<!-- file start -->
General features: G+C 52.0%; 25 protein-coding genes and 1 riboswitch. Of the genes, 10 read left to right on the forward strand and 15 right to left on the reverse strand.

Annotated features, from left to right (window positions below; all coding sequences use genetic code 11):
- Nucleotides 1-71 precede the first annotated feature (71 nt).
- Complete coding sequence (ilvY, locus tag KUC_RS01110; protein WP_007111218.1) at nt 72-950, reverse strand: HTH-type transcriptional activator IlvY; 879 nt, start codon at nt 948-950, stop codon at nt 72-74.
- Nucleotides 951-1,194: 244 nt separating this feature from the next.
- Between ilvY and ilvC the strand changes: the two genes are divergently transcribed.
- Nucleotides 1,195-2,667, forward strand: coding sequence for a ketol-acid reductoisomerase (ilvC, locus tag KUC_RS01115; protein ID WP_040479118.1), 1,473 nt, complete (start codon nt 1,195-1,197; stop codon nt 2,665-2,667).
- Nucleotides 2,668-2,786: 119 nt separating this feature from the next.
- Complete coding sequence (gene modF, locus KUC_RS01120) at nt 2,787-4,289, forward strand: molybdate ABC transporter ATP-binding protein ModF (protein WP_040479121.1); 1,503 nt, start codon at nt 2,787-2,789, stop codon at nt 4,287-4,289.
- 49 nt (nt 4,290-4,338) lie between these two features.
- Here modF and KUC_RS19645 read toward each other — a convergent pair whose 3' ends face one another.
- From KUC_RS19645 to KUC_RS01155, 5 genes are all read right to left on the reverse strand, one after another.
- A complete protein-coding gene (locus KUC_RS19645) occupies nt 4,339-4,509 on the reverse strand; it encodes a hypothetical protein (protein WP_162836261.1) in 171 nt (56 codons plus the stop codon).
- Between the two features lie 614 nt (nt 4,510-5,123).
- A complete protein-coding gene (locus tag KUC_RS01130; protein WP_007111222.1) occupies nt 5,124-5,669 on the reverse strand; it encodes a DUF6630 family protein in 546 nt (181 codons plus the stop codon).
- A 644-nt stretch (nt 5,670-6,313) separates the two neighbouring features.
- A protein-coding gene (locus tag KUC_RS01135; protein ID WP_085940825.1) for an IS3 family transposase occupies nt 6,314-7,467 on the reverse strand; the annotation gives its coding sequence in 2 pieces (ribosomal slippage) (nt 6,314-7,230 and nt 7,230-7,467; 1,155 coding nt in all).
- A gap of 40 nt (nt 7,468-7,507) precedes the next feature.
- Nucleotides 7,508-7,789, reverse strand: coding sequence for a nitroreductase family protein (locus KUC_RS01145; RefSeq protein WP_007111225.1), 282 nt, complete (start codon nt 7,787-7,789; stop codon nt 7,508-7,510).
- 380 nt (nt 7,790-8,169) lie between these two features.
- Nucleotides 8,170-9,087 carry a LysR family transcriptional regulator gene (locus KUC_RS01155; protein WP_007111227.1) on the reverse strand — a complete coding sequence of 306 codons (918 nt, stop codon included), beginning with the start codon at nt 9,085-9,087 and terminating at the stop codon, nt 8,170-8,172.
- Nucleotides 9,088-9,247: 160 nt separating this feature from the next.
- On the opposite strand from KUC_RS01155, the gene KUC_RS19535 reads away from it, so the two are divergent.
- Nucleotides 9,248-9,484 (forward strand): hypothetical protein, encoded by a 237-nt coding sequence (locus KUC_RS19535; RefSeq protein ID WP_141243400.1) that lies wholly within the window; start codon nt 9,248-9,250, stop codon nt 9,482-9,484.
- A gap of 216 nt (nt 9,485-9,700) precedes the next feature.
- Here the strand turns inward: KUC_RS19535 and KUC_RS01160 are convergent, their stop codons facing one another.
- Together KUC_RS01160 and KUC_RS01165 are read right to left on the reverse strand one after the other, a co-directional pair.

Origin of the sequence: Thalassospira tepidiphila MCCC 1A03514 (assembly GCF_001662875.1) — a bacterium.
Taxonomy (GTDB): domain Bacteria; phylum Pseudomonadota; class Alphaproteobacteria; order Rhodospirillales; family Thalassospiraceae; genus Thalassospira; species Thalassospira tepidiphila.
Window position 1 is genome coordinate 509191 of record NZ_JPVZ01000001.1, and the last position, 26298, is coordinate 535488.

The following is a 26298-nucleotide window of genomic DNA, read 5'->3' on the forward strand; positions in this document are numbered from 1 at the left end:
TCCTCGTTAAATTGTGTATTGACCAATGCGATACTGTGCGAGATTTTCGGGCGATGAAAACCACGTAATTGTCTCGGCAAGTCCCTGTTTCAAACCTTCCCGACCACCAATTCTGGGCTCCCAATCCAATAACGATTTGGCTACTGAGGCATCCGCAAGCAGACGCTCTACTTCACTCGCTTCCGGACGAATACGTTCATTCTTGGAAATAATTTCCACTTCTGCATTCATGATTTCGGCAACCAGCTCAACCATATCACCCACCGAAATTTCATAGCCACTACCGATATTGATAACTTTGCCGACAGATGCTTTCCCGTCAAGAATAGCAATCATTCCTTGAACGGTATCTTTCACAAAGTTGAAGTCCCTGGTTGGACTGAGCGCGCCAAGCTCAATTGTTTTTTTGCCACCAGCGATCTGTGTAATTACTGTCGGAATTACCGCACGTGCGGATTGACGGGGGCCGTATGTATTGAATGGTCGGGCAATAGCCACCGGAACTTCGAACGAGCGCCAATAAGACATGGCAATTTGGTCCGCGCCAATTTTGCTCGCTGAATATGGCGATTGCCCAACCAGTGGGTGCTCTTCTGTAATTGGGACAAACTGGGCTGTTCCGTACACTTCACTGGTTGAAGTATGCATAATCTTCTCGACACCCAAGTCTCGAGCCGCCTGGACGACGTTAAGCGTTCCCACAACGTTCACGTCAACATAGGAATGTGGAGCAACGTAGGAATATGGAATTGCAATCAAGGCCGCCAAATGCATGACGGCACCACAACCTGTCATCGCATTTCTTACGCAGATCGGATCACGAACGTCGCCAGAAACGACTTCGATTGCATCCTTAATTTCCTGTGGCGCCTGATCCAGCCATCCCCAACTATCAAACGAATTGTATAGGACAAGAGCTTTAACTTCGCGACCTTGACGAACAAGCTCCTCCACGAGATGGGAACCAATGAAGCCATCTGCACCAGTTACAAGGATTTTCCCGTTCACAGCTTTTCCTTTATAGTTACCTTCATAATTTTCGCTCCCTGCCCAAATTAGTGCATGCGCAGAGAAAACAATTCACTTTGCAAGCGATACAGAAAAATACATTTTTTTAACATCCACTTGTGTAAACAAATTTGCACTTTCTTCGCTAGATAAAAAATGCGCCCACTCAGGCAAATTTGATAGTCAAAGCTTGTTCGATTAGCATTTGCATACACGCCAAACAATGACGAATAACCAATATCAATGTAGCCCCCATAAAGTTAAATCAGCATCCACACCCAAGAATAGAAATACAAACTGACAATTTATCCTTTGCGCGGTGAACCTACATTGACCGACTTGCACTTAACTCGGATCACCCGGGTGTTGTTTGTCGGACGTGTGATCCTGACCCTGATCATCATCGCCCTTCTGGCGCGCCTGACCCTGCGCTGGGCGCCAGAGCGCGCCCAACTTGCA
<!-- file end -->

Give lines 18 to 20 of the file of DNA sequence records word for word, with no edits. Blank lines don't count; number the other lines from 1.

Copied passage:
- A gap of 40 nt (nt 7,468-7,507) precedes the next feature.
- Nucleotides 7,508-7,789, reverse strand: coding sequence for a nitroreductase family protein (locus KUC_RS01145; RefSeq protein WP_007111225.1), 282 nt, complete (start codon nt 7,787-7,789; stop codon nt 7,508-7,510).
- 380 nt (nt 7,790-8,169) lie between these two features.